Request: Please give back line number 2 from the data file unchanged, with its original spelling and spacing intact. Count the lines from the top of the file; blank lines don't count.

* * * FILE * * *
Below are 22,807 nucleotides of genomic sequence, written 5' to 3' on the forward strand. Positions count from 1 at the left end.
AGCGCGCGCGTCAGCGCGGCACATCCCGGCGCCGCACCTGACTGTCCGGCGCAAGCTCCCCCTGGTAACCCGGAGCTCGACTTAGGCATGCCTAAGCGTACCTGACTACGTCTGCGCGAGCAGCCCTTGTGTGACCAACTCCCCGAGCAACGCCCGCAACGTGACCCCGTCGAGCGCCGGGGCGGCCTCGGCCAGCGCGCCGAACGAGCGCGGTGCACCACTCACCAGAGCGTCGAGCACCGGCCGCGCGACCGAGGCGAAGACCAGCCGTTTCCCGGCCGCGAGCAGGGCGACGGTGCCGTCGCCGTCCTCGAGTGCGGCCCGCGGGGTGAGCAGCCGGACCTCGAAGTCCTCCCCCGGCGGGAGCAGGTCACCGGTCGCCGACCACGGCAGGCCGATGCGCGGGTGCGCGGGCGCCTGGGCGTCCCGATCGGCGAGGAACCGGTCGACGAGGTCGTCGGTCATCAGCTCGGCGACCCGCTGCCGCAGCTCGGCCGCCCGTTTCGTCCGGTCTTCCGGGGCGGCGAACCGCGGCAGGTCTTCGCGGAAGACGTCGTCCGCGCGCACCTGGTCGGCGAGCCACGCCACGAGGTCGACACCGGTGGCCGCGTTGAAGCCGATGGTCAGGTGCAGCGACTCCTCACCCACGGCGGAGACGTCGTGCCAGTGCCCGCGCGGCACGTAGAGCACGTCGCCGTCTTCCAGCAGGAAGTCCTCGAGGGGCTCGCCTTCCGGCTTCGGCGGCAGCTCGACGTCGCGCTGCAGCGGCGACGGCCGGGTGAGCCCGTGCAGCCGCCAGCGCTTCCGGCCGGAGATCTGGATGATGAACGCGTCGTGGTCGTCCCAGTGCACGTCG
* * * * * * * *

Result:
AGCGCGCGCGTCAGCGCGGCACATCCCGGCGCCGCACCTGACTGTCCGGCGCAAGCTCCCCCTGGTAACCCGGAGCTCGACTTAGGCATGCCTAAGCGTACCTGACTACGTCTGCGCGAGCAGCCCTTGTGTGACCAACTCCCCGAGCAACGCCCGCAACGTGACCCCGTCGAGCGCCGGGGCGGCCTCGGCCAGCGCGCCGAACGAGCGCGGTGCACCACTCACCAGAGCGTCGAGCACCGGCCGCGCGACCGAGGCGAAGACCAGCCGTTTCCCGGCCGCGAGCAGGGCGACGGTGCCGTCGCCGTCCTCGAGTGCGGCCCGCGGGGTGAGCAGCCGGACCTCGAAGTCCTCCCCCGGCGGGAGCAGGTCACCGGTCGCCGACCACGGCAGGCCGATGCGCGGGTGCGCGGGCGCCTGGGCGTCCCGATCGGCGAGGAACCGGTCGACGAGGTCGTCGGTCATCAGCTCGGCGACCCGCTGCCGCAGCTCGGCCGCCCGTTTCGTCCGGTCTTCCGGGGCGGCGAACCGCGGCAGGTCTTCGCGGAAGACGTCGTCCGCGCGCACCTGGTCGGCGAGCCACGCCACGAGGTCGACACCGGTGGCCGCGTTGAAGCCGATGGTCAGGTGCAGCGACTCCTCACCCACGGCGGAGACGTCGTGCCAGTGCCCGCGCGGCACGTAGAGCACGTCGCCGTCTTCCAGCAGGAAGTCCTCGAGGGGCTCGCCTTCCGGCTTCGGCGGCAGCTCGACGTCGCGCTGCAGCGGCGACGGCCGGGTGAGCCCGTGCAGCCGCCAGCGCTTCCGGCCGGAGATCTGGATGATGAACGCGTCGTGGTCGTCCCAGTGCACGTCG